The most important factor in the 2016 presidential election won’t be the candidates but the fact that the American electorate is now divided into two warring partisan camps. Moreover, this blind party allegiance won’t be based on support for “their” candidate, but on fear of the “other “ party – and its members.

That is the conclusion of an essay “The Only Thing We Have to Fear Is the Other Party,” by Alan I. Abramowitz and Steven Webster of Emory University.

“In the seven decades since the end of World War II, Democrats and Republicans have never been as divided as they are today,” they wrote. “Intense dislike of the opposing party and its candidates by supporters of both parties means that party loyalty and straight-ticket voting are much more prevalent than in the past.”

Abramowitz and Webster discount the 10 percent of Americans who identify as independents, concluding that their vote will almost evenly divide between the Democratic and Republican candidates.

Their essay notes that the rise of “negative partisanship” has drastically altered the nature of electoral competition in the United States. This is part of “a vicious cycle of mutually reinforcing elite and mass behavior” and negative views of the other party “encourage political elites to adopt a confrontational approach to governing.”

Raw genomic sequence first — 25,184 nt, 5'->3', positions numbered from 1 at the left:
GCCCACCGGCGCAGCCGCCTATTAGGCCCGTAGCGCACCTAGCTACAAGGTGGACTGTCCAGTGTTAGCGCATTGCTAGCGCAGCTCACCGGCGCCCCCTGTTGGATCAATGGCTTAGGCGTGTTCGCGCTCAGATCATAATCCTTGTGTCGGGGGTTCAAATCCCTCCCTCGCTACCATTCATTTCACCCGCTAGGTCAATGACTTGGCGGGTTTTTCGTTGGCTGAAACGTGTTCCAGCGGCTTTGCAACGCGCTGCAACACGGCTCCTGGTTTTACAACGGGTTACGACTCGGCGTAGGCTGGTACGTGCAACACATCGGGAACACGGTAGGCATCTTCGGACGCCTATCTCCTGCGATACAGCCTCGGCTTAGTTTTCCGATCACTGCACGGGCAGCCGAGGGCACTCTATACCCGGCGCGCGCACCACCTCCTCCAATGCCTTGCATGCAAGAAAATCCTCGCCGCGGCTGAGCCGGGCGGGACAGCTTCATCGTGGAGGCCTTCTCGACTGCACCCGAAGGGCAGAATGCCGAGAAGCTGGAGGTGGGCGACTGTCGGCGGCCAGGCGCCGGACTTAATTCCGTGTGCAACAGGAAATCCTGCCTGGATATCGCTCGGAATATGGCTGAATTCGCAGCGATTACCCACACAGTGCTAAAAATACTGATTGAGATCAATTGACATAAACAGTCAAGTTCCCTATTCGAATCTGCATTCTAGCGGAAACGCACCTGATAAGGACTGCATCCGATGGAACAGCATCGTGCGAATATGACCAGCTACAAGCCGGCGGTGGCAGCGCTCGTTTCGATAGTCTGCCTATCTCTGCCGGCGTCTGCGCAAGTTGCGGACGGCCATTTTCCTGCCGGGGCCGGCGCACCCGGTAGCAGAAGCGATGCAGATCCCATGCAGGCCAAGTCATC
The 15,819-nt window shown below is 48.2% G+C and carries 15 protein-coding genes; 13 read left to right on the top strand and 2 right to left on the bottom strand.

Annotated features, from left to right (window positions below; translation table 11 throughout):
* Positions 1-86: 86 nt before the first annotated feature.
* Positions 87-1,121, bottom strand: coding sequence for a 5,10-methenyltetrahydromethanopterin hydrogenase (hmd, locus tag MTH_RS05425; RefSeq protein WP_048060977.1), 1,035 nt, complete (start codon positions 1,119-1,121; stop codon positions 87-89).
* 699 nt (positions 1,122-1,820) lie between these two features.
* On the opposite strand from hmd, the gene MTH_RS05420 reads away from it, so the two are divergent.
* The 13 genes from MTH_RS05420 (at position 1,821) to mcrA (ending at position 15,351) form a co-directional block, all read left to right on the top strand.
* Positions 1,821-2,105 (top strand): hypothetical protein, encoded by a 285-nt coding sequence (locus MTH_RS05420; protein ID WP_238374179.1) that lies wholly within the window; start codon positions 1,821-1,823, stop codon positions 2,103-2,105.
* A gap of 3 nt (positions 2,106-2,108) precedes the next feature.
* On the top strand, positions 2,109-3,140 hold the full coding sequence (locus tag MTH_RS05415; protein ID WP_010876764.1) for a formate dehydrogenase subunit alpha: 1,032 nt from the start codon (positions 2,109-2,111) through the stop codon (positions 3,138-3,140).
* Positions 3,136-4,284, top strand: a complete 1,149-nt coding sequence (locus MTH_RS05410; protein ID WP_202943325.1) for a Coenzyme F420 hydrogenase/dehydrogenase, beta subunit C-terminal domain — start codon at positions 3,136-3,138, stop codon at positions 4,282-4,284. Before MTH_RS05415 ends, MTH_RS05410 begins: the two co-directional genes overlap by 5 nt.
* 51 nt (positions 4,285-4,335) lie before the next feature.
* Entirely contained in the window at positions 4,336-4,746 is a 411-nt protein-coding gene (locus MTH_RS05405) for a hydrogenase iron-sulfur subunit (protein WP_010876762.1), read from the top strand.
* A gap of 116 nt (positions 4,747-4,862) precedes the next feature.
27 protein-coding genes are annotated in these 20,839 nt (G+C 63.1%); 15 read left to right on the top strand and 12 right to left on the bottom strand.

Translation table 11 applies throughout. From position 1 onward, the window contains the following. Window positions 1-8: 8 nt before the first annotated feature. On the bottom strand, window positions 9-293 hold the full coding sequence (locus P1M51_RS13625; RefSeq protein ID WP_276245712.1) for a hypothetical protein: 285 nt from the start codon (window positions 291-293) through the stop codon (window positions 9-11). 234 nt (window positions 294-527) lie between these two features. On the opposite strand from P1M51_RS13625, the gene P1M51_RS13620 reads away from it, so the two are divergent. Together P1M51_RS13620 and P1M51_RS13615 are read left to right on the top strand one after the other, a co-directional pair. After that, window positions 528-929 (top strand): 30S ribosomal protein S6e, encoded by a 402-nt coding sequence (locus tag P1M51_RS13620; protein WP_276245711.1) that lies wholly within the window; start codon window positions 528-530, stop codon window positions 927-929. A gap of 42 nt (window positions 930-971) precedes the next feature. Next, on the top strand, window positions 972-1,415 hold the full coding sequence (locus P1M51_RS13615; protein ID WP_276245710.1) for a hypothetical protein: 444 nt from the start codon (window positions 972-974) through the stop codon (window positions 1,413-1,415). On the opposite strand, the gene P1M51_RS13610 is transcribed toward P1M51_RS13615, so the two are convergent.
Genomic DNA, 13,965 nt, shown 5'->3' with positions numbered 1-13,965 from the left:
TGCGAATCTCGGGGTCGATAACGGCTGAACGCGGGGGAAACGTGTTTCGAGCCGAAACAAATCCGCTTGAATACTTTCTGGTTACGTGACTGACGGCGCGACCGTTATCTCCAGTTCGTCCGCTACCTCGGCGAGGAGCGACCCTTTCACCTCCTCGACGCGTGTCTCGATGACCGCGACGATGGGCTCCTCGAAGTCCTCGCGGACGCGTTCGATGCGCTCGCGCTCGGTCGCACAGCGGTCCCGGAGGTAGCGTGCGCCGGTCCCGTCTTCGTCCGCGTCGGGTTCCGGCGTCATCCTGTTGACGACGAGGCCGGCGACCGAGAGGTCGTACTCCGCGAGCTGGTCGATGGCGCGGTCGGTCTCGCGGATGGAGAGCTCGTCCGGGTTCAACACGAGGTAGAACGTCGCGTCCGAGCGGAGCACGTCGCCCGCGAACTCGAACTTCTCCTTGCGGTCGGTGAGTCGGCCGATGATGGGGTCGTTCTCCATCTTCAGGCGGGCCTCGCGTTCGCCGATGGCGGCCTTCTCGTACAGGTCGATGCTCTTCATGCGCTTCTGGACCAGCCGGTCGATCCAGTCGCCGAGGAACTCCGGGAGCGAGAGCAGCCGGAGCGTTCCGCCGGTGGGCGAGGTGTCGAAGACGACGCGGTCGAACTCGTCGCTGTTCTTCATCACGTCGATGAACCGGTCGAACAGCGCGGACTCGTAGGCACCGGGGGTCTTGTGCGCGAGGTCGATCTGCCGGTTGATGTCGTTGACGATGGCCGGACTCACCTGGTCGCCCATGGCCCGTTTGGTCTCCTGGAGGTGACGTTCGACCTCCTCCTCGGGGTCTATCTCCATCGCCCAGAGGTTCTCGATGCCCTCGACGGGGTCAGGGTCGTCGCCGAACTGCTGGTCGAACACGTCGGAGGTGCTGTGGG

This essay reinforces some of the points made by political analyst John Davis in his “Strike While the Ire is Hot” presentation to the 2015 Libertarian Party of North Carolina Convention.

Show Up. Be Nice. Win!

The formula for Libertarian candidate success is rather simple: Show up. Be nice. Win. That will be the message of Libertarian National Committee Chair Nicholas Sarwark in his keynote address to the Libertarian Party of North Carolina State Convention April 11.

sarwark_nicholas.pngSarwak said that when Libertarians run for office consistently, it shows people who aren’t libertarian that we’re a political party that’s here to stay, and will be here when they need us.

When we do show up, we should be nice. The means focusing on finding areas of agreement with people, rather than trying to win arguments. This builds relationships that will last long after the election.

“If we do these two things, and keep at it, we can win in the short and long term.” he concludes.

Join us April 10-12, 2015 at the Hilton Garden Inn on Miami Blvd (just off I-40), Durham.

Keeping North Carolina a one-party state

“There are men in all ages who mean to govern well, but they mean to govern. They promise to be good masters, but they mean to be masters”― Daniel Webster

Daniel Webster could have been talking about the Republican majority in the 2015 N.C. General Assembly. Not only do they mean to govern, they also mean to insure that only they can govern. Having the most restrictive ballot access laws in the nation isn’t enough. Nor is gerrymandering electoral districts to guarantee Republican victories.

The Republicans want to make GOP stand for Grand Only Party. They’re perfectly content with keeping North Carolina a one-party state, as it was for many years under the Democrats. They just want it to be their party. Lenin, Stalin and Khrushchev would be proud.